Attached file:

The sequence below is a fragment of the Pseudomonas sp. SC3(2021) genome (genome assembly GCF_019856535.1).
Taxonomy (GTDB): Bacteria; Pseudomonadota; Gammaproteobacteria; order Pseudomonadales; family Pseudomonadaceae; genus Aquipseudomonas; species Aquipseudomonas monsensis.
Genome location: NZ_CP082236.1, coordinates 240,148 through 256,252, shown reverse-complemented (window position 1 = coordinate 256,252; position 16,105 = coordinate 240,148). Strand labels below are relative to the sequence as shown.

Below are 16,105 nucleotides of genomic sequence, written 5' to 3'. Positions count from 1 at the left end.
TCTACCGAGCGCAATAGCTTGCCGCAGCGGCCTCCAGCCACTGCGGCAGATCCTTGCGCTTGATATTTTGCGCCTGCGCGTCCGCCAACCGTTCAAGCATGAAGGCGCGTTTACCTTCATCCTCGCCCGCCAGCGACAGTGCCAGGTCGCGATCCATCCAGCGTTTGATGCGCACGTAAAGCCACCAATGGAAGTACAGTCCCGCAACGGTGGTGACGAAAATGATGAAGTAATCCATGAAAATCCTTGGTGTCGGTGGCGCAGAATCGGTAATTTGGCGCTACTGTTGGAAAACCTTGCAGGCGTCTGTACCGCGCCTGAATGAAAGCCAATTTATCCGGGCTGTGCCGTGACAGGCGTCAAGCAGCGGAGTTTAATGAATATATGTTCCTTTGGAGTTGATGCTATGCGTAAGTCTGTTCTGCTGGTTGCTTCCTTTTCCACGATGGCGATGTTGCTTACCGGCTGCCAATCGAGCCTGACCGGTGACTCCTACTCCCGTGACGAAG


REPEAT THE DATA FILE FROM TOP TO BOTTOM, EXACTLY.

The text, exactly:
The sequence below is a fragment of the Pseudomonas sp. SC3(2021) genome (genome assembly GCF_019856535.1).
Taxonomy (GTDB): Bacteria; Pseudomonadota; Gammaproteobacteria; order Pseudomonadales; family Pseudomonadaceae; genus Aquipseudomonas; species Aquipseudomonas monsensis.
Genome location: NZ_CP082236.1, coordinates 240,148 through 256,252, shown reverse-complemented (window position 1 = coordinate 256,252; position 16,105 = coordinate 240,148). Strand labels below are relative to the sequence as shown.

Below are 16,105 nucleotides of genomic sequence, written 5' to 3'. Positions count from 1 at the left end.
TCTACCGAGCGCAATAGCTTGCCGCAGCGGCCTCCAGCCACTGCGGCAGATCCTTGCGCTTGATATTTTGCGCCTGCGCGTCCGCCAACCGTTCAAGCATGAAGGCGCGTTTACCTTCATCCTCGCCCGCCAGCGACAGTGCCAGGTCGCGATCCATCCAGCGTTTGATGCGCACGTAAAGCCACCAATGGAAGTACAGTCCCGCAACGGTGGTGACGAAAATGATGAAGTAATCCATGAAAATCCTTGGTGTCGGTGGCGCAGAATCGGTAATTTGGCGCTACTGTTGGAAAACCTTGCAGGCGTCTGTACCGCGCCTGAATGAAAGCCAATTTATCCGGGCTGTGCCGTGACAGGCGTCAAGCAGCGGAGTTTAATGAATATATGTTCCTTTGGAGTTGATGCTATGCGTAAGTCTGTTCTGCTGGTTGCTTCCTTTTCCACGATGGCGATGTTGCTTACCGGCTGCCAATCGAGCCTGACCGGTGACTCCTACTCCCGTGACGAAG